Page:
LTOP (Line Top) . . . The y coordinate of the mesh existing in the top portion in the black mesh (a set of the pixels determined to be black in the binarized image signal is hereinafter referred to as a black mesh) in one line.
LBTM (Line Bottom) . . . The y coordinate of the mesh existing in the bottom portion in the black mesh in one line.
BSLN (Base Line) . . . The base line which coincides with the y coordinate in the bottom portion of the alphabetic capital letters.
The line length conversion is the operation to arbitrarily designate the lateral width of the text and to rearrange the words so as not to exceed the range of the lateral width.
FIGS. 23-1 and 23-2 show algorithms to calculate and obtain the positions of the words after the conversion. In the flowcharts, WIDTH denotes the line length of the image; I and J are word numbers; N the number of words which can be inserted in the line; GYO the line number; NGYO the line number after the line length conversion; ALNW the number of all words; PNO the paragraph number; HNO the number of hyphens (according to the sequence of appearance); HW(HNO) the word number having the hyphen; CH the number of hyphens removed; DS the distance between the base lines; NW(GYO) the number of words in a line; LEN1 the sum of the lengths each consisting of the word width and the SP; LEN2 the sum of the lengths each consisting of the word width, SP, ADDSP, and RSTSP; ADDSP the length which is certainly added to each space SP between words; RSTSP the length which is added to some of the SP; DLW(J) the left end of each word; DRW(J) the right end of each word; DBL(J) the base line of each word; and W the text width (length of line) which is equal to WIDTH - PRSP at the paragraph and is equal to WIDTH in other cases.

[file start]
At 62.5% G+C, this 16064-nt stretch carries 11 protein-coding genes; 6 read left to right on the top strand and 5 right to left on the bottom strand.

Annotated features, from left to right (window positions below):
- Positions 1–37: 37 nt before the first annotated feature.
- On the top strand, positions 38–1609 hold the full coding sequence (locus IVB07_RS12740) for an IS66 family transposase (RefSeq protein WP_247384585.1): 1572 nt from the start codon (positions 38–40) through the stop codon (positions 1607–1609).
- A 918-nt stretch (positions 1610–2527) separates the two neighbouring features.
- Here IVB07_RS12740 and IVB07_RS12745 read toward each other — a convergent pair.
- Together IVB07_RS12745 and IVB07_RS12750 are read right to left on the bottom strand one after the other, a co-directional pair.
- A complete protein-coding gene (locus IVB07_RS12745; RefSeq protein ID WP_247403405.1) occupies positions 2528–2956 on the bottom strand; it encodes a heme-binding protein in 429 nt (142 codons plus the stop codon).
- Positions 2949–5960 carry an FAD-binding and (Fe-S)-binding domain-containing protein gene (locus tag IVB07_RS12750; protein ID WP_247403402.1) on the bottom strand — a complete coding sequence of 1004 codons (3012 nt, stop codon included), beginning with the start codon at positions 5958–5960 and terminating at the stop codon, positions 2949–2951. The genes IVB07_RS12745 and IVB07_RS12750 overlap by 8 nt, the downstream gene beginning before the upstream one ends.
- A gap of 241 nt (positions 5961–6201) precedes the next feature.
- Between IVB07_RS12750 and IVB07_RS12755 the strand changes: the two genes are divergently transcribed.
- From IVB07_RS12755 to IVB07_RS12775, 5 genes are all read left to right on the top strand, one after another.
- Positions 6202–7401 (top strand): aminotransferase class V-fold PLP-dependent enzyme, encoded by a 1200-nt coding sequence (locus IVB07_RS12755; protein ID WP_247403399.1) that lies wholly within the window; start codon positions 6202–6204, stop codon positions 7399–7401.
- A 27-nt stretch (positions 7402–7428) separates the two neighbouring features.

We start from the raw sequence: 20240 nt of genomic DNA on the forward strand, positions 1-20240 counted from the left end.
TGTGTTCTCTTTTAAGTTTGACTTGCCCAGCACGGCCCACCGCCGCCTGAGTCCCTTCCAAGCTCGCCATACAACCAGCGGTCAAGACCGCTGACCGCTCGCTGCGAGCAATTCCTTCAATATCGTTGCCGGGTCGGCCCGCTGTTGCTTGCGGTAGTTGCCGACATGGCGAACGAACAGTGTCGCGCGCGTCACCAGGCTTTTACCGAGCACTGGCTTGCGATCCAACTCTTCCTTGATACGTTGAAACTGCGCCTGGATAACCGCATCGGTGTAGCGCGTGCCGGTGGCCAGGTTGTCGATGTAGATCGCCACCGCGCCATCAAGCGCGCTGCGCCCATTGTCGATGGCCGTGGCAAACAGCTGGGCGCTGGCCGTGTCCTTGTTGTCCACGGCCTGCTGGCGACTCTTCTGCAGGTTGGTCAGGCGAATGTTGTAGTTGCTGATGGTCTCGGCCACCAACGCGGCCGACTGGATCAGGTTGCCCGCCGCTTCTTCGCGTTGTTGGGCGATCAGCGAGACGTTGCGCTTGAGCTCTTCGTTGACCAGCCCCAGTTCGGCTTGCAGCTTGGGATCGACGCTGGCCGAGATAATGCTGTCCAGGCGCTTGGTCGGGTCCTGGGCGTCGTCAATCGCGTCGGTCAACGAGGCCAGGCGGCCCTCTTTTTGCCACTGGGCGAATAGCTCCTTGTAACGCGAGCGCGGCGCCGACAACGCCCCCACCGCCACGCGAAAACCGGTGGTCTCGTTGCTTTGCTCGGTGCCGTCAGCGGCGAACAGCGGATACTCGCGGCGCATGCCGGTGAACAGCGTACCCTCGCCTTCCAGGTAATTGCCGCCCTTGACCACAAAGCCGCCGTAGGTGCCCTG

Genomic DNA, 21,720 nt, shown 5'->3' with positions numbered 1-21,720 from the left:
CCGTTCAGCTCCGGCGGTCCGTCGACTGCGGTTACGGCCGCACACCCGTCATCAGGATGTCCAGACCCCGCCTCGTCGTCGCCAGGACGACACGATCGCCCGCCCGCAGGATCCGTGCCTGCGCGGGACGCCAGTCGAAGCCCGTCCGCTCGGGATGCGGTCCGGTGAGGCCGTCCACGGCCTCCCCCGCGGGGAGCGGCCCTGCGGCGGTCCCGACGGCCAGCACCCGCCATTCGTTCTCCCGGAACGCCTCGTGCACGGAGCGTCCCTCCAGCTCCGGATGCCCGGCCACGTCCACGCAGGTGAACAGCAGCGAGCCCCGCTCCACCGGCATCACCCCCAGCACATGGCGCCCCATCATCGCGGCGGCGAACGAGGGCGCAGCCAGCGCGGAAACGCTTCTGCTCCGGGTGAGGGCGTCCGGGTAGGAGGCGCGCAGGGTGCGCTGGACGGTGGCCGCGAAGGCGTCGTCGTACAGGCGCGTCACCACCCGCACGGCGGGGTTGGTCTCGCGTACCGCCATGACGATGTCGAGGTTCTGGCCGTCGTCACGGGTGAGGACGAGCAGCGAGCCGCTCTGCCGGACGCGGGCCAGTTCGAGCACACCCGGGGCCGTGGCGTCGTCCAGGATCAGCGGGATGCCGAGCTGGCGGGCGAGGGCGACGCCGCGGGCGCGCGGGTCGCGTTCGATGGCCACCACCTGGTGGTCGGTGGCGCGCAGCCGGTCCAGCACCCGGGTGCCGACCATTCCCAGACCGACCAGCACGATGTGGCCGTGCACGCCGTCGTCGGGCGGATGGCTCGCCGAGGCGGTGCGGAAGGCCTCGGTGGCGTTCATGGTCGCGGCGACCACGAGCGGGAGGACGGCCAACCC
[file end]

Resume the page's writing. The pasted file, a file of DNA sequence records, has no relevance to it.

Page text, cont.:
The text width is set to WIDTH and the new position of the word is obtained at the position where the left edge is DLW and the right edge is DRW and the base line is DBL. Fundamentally, the following processes are performed.